The Benefits and Disadvantages of Joint Tenancy
Personal Injury Lawyer
No matter where you are in your life or what types of assets you have, an estate plan is crucial. When you start to investigate estate planning, you will find that there are more vehicles for estate planning than wills and trusts. Joint tenancy is a form of property and asset ownership. In this kind of ownership, two or more people own the property or asset in question. There is an agreement on how much each person owns and then upon the death of a party, the survivor claims that share.
Is this type of ownership for everyone?
How Joint Tenancy Works
Often, married couples or business partners will become joint owners in property or assets. In some cases, a parent may choose a child as a joint tenant. As joint owners, both parties enjoy and benefit from the asset. Then, if one person dies, there is a direct transfer of the said asset to the other party involved. For instance, if you pass away before your spouse, your spouse may receive the family home and assets. Likewise, he or she will also incur any debts.
Benefits of Joint Tenancy
One of the major benefits of joint tenancy is the ability to avoid probate. When someone begins the estate planning process, one of the biggest concerns that he or she has is probate. Probate can be a long, expensive process. It’s inconvenient to the survivors because it can take anywhere from five months to a year for the assets to be distributed. In joint tenancy, there is a straight transfer of assets from one party to the other.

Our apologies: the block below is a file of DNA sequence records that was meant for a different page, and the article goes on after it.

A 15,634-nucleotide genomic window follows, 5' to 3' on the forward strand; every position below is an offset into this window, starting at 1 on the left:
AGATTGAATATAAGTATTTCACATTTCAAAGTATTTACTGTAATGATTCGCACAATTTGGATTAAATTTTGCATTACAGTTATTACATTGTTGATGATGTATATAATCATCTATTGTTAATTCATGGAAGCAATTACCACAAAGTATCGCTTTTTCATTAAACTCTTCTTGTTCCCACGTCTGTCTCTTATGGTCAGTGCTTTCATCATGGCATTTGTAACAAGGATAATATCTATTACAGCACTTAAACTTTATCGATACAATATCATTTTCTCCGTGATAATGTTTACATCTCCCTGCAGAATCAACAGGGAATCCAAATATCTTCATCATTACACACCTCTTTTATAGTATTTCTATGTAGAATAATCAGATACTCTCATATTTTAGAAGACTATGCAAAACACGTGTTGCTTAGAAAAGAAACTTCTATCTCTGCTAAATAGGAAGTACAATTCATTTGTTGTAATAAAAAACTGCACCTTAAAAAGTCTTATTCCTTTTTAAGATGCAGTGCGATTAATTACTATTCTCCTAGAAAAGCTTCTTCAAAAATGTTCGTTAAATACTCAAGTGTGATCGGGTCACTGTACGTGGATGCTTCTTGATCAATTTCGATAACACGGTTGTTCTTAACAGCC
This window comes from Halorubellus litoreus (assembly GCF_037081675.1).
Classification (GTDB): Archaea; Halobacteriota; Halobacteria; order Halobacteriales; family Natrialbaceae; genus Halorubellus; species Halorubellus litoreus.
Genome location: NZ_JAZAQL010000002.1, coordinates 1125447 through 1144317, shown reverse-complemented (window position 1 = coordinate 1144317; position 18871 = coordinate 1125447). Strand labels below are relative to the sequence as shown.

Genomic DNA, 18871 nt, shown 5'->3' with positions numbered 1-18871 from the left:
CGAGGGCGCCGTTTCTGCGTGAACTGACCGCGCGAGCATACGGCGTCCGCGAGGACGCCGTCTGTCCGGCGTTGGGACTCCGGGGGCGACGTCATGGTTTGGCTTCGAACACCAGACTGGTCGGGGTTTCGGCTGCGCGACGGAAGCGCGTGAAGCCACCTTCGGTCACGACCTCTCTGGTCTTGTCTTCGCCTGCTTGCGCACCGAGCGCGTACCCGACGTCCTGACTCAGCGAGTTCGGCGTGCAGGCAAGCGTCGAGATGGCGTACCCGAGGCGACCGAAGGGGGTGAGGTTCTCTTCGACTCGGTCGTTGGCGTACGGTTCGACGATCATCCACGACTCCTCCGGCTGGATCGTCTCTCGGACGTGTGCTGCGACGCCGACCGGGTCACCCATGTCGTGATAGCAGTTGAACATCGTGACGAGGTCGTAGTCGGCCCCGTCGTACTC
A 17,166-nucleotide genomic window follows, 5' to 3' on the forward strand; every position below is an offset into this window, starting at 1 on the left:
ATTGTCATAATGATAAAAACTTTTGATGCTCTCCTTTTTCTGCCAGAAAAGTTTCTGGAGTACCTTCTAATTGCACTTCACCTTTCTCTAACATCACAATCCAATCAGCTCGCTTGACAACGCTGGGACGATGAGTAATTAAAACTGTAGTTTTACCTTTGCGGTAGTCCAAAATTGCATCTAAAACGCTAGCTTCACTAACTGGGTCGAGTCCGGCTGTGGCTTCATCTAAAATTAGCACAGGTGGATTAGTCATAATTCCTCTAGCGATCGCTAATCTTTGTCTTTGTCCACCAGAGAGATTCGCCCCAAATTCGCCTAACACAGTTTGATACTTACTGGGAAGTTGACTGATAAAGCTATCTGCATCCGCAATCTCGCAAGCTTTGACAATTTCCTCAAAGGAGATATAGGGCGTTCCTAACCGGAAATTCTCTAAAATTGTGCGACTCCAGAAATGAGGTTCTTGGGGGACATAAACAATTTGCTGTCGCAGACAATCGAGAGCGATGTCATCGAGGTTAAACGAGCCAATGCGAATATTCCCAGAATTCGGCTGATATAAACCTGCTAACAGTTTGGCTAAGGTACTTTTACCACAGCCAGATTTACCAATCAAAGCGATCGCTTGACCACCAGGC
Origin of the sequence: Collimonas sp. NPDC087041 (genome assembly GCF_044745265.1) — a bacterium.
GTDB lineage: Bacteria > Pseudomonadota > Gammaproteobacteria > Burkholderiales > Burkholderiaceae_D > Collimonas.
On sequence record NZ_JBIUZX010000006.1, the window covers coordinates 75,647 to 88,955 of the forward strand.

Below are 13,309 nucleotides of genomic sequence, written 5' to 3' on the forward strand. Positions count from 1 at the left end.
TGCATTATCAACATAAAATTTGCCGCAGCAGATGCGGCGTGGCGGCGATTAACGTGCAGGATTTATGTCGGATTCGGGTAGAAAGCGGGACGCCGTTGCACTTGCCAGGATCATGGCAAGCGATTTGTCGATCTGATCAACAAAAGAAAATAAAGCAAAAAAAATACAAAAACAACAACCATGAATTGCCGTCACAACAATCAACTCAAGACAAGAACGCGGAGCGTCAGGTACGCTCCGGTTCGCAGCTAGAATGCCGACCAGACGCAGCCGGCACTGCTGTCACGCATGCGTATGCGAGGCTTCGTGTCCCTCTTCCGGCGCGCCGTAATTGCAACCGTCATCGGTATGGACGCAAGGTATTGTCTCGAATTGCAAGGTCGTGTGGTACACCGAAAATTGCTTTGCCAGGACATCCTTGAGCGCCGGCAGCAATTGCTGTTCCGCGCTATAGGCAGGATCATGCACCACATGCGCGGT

Disadvantages of Joint Tenancy
One major problem with joint tenancy is when the two parties do not have a separate estate plan. After both parties pass away, what happens to the assets? These assets may go intestate. This means that the court would have to divvy up the assets according to state law. This can be a major problem if the two parties die at the same time. Another disadvantage is if you want someone else to inherit some of your property, you do not necessarily want to count on another person to ensure that asset gets into the right hands.
To own your property jointly can be a good estate plan for some couples or business partners. This probably shouldn’t be your only estate plan, however. To find out more about the benefits and disadvantages of joint ownership, set up a consultation with an estate planning lawyer, such as Patterson Bray.